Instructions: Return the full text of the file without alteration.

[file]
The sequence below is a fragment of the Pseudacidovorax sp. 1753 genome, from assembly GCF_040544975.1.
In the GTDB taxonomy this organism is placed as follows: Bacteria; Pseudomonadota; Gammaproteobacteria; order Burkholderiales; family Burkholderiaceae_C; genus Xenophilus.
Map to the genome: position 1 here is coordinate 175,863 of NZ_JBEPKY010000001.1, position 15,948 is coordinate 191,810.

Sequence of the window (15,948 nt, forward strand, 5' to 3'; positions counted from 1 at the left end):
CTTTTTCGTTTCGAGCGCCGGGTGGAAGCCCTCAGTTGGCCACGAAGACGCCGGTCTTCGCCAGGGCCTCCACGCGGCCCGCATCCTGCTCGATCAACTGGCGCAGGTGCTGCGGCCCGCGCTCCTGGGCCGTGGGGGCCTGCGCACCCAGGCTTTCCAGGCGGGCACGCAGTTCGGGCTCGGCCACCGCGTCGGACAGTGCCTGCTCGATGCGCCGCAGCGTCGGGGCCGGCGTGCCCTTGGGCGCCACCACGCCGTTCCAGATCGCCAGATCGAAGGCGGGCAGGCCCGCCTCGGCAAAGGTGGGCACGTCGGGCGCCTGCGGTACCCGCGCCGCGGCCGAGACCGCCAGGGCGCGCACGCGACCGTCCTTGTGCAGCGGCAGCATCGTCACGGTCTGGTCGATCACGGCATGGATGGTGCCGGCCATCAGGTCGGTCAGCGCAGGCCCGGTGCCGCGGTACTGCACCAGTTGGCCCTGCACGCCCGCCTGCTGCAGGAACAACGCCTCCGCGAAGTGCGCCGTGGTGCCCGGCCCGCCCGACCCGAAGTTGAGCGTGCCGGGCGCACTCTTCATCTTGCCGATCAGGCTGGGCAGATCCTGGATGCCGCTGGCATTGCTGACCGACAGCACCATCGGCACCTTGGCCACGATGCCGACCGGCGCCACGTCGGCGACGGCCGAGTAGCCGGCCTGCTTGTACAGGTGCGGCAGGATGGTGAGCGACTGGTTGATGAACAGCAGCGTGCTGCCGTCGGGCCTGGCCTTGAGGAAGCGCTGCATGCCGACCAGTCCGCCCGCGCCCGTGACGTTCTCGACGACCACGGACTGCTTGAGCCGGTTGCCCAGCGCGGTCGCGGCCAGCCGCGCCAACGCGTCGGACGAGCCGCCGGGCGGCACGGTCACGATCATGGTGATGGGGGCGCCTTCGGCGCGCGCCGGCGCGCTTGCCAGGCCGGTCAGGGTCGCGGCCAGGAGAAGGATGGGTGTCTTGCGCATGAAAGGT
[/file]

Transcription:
The sequence below is a fragment of the Pseudacidovorax sp. 1753 genome, from assembly GCF_040544975.1.
In the GTDB taxonomy this organism is placed as follows: Bacteria; Pseudomonadota; Gammaproteobacteria; order Burkholderiales; family Burkholderiaceae_C; genus Xenophilus.
Map to the genome: position 1 here is coordinate 175,863 of NZ_JBEPKY010000001.1, position 15,948 is coordinate 191,810.

Sequence of the window (15,948 nt, forward strand, 5' to 3'; positions counted from 1 at the left end):
CTTTTTCGTTTCGAGCGCCGGGTGGAAGCCCTCAGTTGGCCACGAAGACGCCGGTCTTCGCCAGGGCCTCCACGCGGCCCGCATCCTGCTCGATCAACTGGCGCAGGTGCTGCGGCCCGCGCTCCTGGGCCGTGGGGGCCTGCGCACCCAGGCTTTCCAGGCGGGCACGCAGTTCGGGCTCGGCCACCGCGTCGGACAGTGCCTGCTCGATGCGCCGCAGCGTCGGGGCCGGCGTGCCCTTGGGCGCCACCACGCCGTTCCAGATCGCCAGATCGAAGGCGGGCAGGCCCGCCTCGGCAAAGGTGGGCACGTCGGGCGCCTGCGGTACCCGCGCCGCGGCCGAGACCGCCAGGGCGCGCACGCGACCGTCCTTGTGCAGCGGCAGCATCGTCACGGTCTGGTCGATCACGGCATGGATGGTGCCGGCCATCAGGTCGGTCAGCGCAGGCCCGGTGCCGCGGTACTGCACCAGTTGGCCCTGCACGCCCGCCTGCTGCAGGAACAACGCCTCCGCGAAGTGCGCCGTGGTGCCCGGCCCGCCCGACCCGAAGTTGAGCGTGCCGGGCGCACTCTTCATCTTGCCGATCAGGCTGGGCAGATCCTGGATGCCGCTGGCATTGCTGACCGACAGCACCATCGGCACCTTGGCCACGATGCCGACCGGCGCCACGTCGGCGACGGCCGAGTAGCCGGCCTGCTTGTACAGGTGCGGCAGGATGGTGAGCGACTGGTTGATGAACAGCAGCGTGCTGCCGTCGGGCCTGGCCTTGAGGAAGCGCTGCATGCCGACCAGTCCGCCCGCGCCCGTGACGTTCTCGACGACCACGGACTGCTTGAGCCGGTTGCCCAGCGCGGTCGCGGCCAGCCGCGCCAACGCGTCGGACGAGCCGCCGGGCGGCACGGTCACGATCATGGTGATGGGGGCGCCTTCGGCGCGCGCCGGCGCGCTTGCCAGGCCGGTCAGGGTCGCGGCCAGGAGAAGGATGGGTGTCTTGCGCATGAAAGGT